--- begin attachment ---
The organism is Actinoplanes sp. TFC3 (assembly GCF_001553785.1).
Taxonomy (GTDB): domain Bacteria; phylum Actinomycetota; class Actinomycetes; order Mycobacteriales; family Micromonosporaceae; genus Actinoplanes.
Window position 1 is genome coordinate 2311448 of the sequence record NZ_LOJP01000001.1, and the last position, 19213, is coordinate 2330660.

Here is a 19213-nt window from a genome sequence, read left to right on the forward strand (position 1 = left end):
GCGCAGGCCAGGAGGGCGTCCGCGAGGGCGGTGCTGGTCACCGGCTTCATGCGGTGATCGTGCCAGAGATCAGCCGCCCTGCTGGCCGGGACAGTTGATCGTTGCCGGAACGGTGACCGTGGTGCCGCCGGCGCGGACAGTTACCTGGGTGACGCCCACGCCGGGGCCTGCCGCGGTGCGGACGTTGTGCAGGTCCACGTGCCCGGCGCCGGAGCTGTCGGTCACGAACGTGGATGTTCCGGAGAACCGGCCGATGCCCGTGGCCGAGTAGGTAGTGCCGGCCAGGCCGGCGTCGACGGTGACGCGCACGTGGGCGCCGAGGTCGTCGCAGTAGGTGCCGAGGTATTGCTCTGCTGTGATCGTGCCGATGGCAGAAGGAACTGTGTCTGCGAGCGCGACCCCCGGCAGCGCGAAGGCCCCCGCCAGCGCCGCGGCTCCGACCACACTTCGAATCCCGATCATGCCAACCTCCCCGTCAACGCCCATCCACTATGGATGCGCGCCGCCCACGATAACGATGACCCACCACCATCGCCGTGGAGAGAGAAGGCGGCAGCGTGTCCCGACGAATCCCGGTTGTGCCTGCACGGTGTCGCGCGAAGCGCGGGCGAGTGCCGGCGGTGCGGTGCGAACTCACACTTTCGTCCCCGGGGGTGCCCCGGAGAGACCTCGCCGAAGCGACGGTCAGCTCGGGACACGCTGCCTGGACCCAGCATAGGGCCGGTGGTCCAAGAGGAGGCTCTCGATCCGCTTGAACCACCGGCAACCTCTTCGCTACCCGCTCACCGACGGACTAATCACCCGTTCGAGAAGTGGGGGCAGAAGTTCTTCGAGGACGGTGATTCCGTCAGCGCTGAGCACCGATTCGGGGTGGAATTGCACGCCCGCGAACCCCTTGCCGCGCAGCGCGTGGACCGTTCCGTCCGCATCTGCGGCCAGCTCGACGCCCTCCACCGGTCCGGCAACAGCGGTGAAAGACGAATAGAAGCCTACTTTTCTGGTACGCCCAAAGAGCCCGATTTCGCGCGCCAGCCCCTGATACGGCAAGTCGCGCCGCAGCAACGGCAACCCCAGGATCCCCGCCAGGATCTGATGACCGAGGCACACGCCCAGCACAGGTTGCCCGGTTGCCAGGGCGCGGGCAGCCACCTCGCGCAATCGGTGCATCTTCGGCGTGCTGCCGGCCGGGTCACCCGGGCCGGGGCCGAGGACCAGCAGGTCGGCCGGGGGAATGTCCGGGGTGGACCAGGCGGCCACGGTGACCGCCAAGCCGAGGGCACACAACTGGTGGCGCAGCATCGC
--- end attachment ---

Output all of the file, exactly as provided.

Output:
The organism is Actinoplanes sp. TFC3 (assembly GCF_001553785.1).
Taxonomy (GTDB): domain Bacteria; phylum Actinomycetota; class Actinomycetes; order Mycobacteriales; family Micromonosporaceae; genus Actinoplanes.
Window position 1 is genome coordinate 2311448 of the sequence record NZ_LOJP01000001.1, and the last position, 19213, is coordinate 2330660.

Here is a 19213-nt window from a genome sequence, read left to right on the forward strand (position 1 = left end):
GCGCAGGCCAGGAGGGCGTCCGCGAGGGCGGTGCTGGTCACCGGCTTCATGCGGTGATCGTGCCAGAGATCAGCCGCCCTGCTGGCCGGGACAGTTGATCGTTGCCGGAACGGTGACCGTGGTGCCGCCGGCGCGGACAGTTACCTGGGTGACGCCCACGCCGGGGCCTGCCGCGGTGCGGACGTTGTGCAGGTCCACGTGCCCGGCGCCGGAGCTGTCGGTCACGAACGTGGATGTTCCGGAGAACCGGCCGATGCCCGTGGCCGAGTAGGTAGTGCCGGCCAGGCCGGCGTCGACGGTGACGCGCACGTGGGCGCCGAGGTCGTCGCAGTAGGTGCCGAGGTATTGCTCTGCTGTGATCGTGCCGATGGCAGAAGGAACTGTGTCTGCGAGCGCGACCCCCGGCAGCGCGAAGGCCCCCGCCAGCGCCGCGGCTCCGACCACACTTCGAATCCCGATCATGCCAACCTCCCCGTCAACGCCCATCCACTATGGATGCGCGCCGCCCACGATAACGATGACCCACCACCATCGCCGTGGAGAGAGAAGGCGGCAGCGTGTCCCGACGAATCCCGGTTGTGCCTGCACGGTGTCGCGCGAAGCGCGGGCGAGTGCCGGCGGTGCGGTGCGAACTCACACTTTCGTCCCCGGGGGTGCCCCGGAGAGACCTCGCCGAAGCGACGGTCAGCTCGGGACACGCTGCCTGGACCCAGCATAGGGCCGGTGGTCCAAGAGGAGGCTCTCGATCCGCTTGAACCACCGGCAACCTCTTCGCTACCCGCTCACCGACGGACTAATCACCCGTTCGAGAAGTGGGGGCAGAAGTTCTTCGAGGACGGTGATTCCGTCAGCGCTGAGCACCGATTCGGGGTGGAATTGCACGCCCGCGAACCCCTTGCCGCGCAGCGCGTGGACCGTTCCGTCCGCATCTGCGGCCAGCTCGACGCCCTCCACCGGTCCGGCAACAGCGGTGAAAGACGAATAGAAGCCTACTTTTCTGGTACGCCCAAAGAGCCCGATTTCGCGCGCCAGCCCCTGATACGGCAAGTCGCGCCGCAGCAACGGCAACCCCAGGATCCCCGCCAGGATCTGATGACCGAGGCACACGCCCAGCACAGGTTGCCCGGTTGCCAGGGCGCGGGCAGCCACCTCGCGCAATCGGTGCATCTTCGGCGTGCTGCCGGCCGGGTCACCCGGGCCGGGGCCGAGGACCAGCAGGTCGGCCGGGGGAATGTCCGGGGTGGACCAGGCGGCCACGGTGACCGCCAAGCCGAGGGCACACAACTGGTGGCGCAGCATCGC